California based storage hardware provider Nimble has planted stakes in Australia, and has already begun talks with a reseller in New Zealand to start doing business.
And the four year old company is looking to position its ground-up, modular technology against incumbent players in a crowded field.
“Nimble is in the space of hybrid storage, driven by a general move in the marketplace, but it has done this from scratch, with a more modern architecture and ideas on how to structure the data, designed around Flash and high density disks,” says Gavin Cohen, the company’s APAC marketing director. “At the macro level, the big vendors like Netapp, EMC, and IBM are looking at ways of bolting Flash into their existing space.
Nimble’s strategy for Asia-Pacific is to build out from Australia and New Zealand. Cohen joined Nimble three months ago. Now with vice president Peter O’Connor and ANZ sales director Rob Barton on board, Nimble has a team in place with some ambitious goals, and perhaps a lesson in starting a channel from scratch.
“It’s already begun,” says O’Connor. “Gavin [Cohen] has been talking to prospects and partners in New Zealand. We hope to have the first partner signed with our first customer in the next few weeks.”
The trio is relying on their combined experience in storage hardware to build the company’s local channel. Cohen comes to the vendor from EMC, while Barton and O’Connor are former NetApp employees.
“We have a handle on who the channel partners are across Australia and New Zealand and it’s not unfamiliar territory,” says O’Connor. “I’ve spent plenty of time going back and forth to New Zealand and have a good handle on who the good infrastructure partners will be.”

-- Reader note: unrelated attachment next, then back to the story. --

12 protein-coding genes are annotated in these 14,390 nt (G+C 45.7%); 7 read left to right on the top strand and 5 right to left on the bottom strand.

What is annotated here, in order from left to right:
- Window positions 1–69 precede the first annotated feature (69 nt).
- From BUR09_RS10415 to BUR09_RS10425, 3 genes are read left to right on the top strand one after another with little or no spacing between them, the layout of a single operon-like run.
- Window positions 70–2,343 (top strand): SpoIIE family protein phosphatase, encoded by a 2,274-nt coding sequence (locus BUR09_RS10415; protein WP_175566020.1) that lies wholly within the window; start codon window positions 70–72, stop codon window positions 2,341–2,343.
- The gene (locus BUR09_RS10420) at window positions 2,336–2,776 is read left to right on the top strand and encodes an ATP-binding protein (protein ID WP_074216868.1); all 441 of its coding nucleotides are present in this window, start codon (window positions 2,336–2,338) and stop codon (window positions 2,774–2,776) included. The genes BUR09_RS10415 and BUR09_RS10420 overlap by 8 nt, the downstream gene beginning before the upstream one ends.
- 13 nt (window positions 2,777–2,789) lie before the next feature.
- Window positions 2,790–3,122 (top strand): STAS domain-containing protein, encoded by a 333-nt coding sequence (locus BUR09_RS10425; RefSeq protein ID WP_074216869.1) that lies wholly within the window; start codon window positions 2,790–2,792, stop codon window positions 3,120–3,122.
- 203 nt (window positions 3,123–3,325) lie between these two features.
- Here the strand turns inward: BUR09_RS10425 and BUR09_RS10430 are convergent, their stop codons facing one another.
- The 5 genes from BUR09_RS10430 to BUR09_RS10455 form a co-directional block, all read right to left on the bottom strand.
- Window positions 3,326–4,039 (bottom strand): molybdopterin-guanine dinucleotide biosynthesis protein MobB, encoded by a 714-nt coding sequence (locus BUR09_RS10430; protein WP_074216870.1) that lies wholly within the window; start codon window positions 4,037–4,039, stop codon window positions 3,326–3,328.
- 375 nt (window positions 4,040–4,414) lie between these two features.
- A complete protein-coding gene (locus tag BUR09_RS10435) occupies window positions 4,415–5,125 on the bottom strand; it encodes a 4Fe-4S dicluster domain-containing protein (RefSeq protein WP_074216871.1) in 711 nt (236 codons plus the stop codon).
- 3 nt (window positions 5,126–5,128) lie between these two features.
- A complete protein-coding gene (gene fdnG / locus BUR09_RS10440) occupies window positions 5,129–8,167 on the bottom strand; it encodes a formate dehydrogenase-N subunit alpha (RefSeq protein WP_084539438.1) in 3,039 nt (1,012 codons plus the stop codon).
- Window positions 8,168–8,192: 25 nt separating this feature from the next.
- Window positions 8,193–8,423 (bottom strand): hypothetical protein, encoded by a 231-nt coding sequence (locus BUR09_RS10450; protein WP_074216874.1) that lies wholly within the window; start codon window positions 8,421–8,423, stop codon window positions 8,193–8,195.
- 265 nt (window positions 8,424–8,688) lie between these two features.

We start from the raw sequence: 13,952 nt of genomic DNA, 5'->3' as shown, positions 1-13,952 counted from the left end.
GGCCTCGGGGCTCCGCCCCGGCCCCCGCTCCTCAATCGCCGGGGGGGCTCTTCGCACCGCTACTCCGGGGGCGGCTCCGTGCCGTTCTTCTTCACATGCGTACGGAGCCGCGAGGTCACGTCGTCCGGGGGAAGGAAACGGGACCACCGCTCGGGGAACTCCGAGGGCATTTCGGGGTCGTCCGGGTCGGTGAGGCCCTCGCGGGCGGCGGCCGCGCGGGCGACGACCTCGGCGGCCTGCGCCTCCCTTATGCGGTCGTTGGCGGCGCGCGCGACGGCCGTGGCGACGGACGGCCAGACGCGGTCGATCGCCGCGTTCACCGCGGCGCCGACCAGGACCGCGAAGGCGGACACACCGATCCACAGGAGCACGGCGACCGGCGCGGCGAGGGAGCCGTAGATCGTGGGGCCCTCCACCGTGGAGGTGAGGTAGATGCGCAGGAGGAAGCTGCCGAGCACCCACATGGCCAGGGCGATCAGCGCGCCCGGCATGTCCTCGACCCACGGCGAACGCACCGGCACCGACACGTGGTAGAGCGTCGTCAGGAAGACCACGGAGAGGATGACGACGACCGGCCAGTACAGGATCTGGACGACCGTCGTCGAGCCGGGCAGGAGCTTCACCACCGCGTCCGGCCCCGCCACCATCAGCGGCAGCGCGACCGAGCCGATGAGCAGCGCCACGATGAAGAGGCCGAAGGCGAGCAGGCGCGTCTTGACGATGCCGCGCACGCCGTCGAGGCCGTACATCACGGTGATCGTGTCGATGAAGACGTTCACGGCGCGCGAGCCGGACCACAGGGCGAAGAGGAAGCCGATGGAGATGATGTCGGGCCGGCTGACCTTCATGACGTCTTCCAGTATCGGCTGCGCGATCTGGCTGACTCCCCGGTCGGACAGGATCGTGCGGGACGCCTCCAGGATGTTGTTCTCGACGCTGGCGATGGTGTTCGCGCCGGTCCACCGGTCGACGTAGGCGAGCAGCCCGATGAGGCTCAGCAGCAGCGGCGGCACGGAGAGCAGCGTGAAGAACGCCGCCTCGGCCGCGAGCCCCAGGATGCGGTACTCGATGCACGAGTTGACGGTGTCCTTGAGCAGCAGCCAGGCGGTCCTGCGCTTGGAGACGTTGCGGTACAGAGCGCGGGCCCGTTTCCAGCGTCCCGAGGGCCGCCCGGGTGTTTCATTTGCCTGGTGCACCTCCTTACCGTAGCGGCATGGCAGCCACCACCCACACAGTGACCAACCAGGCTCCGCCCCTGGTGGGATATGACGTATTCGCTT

O’Connor says the ideal reseller partner will be organisations with a specialty in server, netwokring and storage, working with customers in the SME space.
Nimble will not be partnering with a distributor. The trio state that the company ships its units directly from its factory with shipping times of under a week for ANZ. One of the talking points the company makes to resellers is that each unit sends status reports to company headquarters. A unit reaching capacity, or the potential failure of a drive automatically generates warning emails to the customer, their reseller or both.
“This lets the reseller add value, for example, when an alert comes in saying they will run out of capacity in a week, and the reseller can tell the customer to either stop putting data on the drive or let’s bring in a new disk shelf,” Cohen says. “Because of the turnaround time on a new order, the reseller can make money by being proactive.”
Nimble expects to appoint a distributor for New Zealand after business accelerates, and the company says it expects this will occur in roughly 18 months. The company says the advantage of going it alone is in passing bigger margins on to reseller partners of up to six to nine points.
Nimble provides technical support 24/7 from the US via toll free numbers in its local markets. Because of the frequent updates, and tech support training, help line agents have a full view of how the drives are running, and have technical training to support the customer.
All Nimble components are replaceable without downtime, and contain a passive controller to kick in within seconds if the active controller fails. This modular architecture built around Flash is intended to make the solution scaleable.
“A customer can buy our smallest, cheapest system from day one and as they grow, they can add more performance, with faster controllers, or more capacity with more shelves,” says Cohen.